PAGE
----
The Difference Between Redundancy and Termination and Why It Matters

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Redundancy and termination are similar in that in each case, you will find yourself without a job. The core difference between the two is the reason you are without a job and what happens to your position when you leave. Both redundancy and termination often happen with little to no warning. Read on for an overview of both redundancy and termination.

Redundancy

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Redundancy is when an employer no longer needs a particular position or job to be completed. Redundancy can result from a variety of situations (i.e. the job was completed, the needs of the company have changed, or the company is going bankrupt.) Redundancy can occur when new technology reduces the need for people, sales, or production slows down dramatically, reducing the need for people, jobs relocated overseas, or there is a merger or reorganization that results in duplication of positions. When you lose your job due to redundancy, you are not replaced. Instead, your position is eliminated. If you lose your job as a result of redundancy, your employer does not need to defend their decision making. A lay-off and redundancy are similar, since when you're laid off, it's usually due to the fact that the company doesn't have sufficient enough work for you to do.

Termination

Termination is when your employer decides to eliminate you from the company. You leave, and someone else is hired into your position to complete the tasks you were doing. When you are terminated, your employer will need to provide a reason for your termination, which explains why you are being asked to leave while your position is still required. If you were terminated unfairly, you could seek legal help for compensation. If your employer presents your loss of employment as redundancy, but then you learn that was not the case, you were terminated unfairly.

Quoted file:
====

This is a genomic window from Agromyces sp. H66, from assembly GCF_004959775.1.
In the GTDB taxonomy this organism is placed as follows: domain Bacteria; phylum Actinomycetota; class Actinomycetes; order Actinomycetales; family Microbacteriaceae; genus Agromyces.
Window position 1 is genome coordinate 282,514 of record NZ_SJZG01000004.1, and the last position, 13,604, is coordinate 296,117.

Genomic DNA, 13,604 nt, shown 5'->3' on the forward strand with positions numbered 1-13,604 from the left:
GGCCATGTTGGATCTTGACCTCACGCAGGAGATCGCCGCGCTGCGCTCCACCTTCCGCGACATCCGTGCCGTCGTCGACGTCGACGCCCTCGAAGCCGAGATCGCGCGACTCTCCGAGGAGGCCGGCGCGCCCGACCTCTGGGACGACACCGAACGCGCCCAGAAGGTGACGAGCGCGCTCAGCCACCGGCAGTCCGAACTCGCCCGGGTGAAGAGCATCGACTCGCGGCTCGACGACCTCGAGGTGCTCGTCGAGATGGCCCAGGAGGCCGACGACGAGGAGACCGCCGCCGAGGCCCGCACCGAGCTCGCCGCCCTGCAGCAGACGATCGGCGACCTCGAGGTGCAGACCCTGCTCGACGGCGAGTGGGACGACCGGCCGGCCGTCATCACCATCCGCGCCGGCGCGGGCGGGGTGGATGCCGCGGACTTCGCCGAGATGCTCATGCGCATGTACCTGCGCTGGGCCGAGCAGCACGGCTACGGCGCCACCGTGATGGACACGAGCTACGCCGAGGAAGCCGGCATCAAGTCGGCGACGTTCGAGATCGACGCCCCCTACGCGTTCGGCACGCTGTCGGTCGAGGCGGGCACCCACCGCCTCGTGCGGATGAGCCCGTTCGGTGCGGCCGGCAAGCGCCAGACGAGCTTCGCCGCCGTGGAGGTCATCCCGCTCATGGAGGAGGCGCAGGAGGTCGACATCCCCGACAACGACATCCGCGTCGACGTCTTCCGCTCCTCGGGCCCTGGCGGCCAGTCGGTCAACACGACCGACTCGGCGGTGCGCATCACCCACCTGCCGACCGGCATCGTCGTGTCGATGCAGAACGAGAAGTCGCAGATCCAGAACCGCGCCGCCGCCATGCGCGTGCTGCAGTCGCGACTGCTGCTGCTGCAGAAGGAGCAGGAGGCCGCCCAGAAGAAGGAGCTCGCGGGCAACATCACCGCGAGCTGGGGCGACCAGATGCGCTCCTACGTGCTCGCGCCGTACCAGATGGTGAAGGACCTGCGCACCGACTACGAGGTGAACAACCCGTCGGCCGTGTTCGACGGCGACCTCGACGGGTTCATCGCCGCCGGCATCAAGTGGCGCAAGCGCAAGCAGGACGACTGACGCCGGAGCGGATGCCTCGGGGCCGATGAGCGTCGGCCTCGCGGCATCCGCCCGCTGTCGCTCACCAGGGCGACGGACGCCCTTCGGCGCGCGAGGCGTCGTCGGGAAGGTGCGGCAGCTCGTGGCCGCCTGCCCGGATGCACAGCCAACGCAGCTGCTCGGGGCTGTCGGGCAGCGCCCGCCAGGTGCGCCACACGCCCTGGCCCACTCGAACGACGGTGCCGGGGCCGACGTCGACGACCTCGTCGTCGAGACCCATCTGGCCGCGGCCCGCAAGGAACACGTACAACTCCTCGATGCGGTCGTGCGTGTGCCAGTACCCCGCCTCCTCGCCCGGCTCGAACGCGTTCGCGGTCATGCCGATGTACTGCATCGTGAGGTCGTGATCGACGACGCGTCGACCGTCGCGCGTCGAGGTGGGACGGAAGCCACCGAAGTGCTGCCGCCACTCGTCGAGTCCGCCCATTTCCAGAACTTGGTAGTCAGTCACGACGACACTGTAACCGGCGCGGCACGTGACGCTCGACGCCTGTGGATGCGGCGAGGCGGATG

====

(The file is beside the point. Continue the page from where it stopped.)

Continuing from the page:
Consequences of each

Both redundancy and termination tend to happen with little to no warning. You may be aware that your job is at risk, but you will likely not be offered a period to stay and keep working. For example, when you voluntarily leave a job, you typically provide your employer with two weeks' notice to give them time to replace you. Employers don't usually offer two weeks' notice when letting you go. If you are let go as a result of either redundancy or termination following an accident, injury, or illness, you should consult an employment law attorney on your rights to ensure you were not eliminated unfairly.


Regardless of how secure you believe your job is, anyone can be at risk of losing their job through either redundancy or termination. When you lose your job unexpectedly, you may be put in serious financial risk as many people live paycheck-to-paycheck. Most people cannot afford to pay their bills if they find themselves suddenly unemployed. Without a paycheck, you can accumulate a significant amount of debt in a relatively short period while trying to tend to the day-to-day needs of your family. Luckily, there is a solution to this unfortunate dilemma.

The Solution

Being faced with suddenly not being able to pay bills can be devastating to you and your family. The best solution (aside from immediately looking into unemployment — although this tends to only cover the very basics, and typically doesn't come close to what you were earning) to this problem is to be proactive before it ever happens with income protection insurance. Income protection insurance replaces up to 75% of your monthly income if you are unable to work due to accident, injury, or illness. There is a waiting period, so you can't wait to buy insurance if you think there is a chance you may need it soon. Like any other insurance, you buy it with the hopes of never needing to use it, and like any other insurance, you can use an online comparison tool to get the best price. Compare best income protection insurance with iSelect to make sure you are getting the coverage you need to protect your family with a premium you can afford.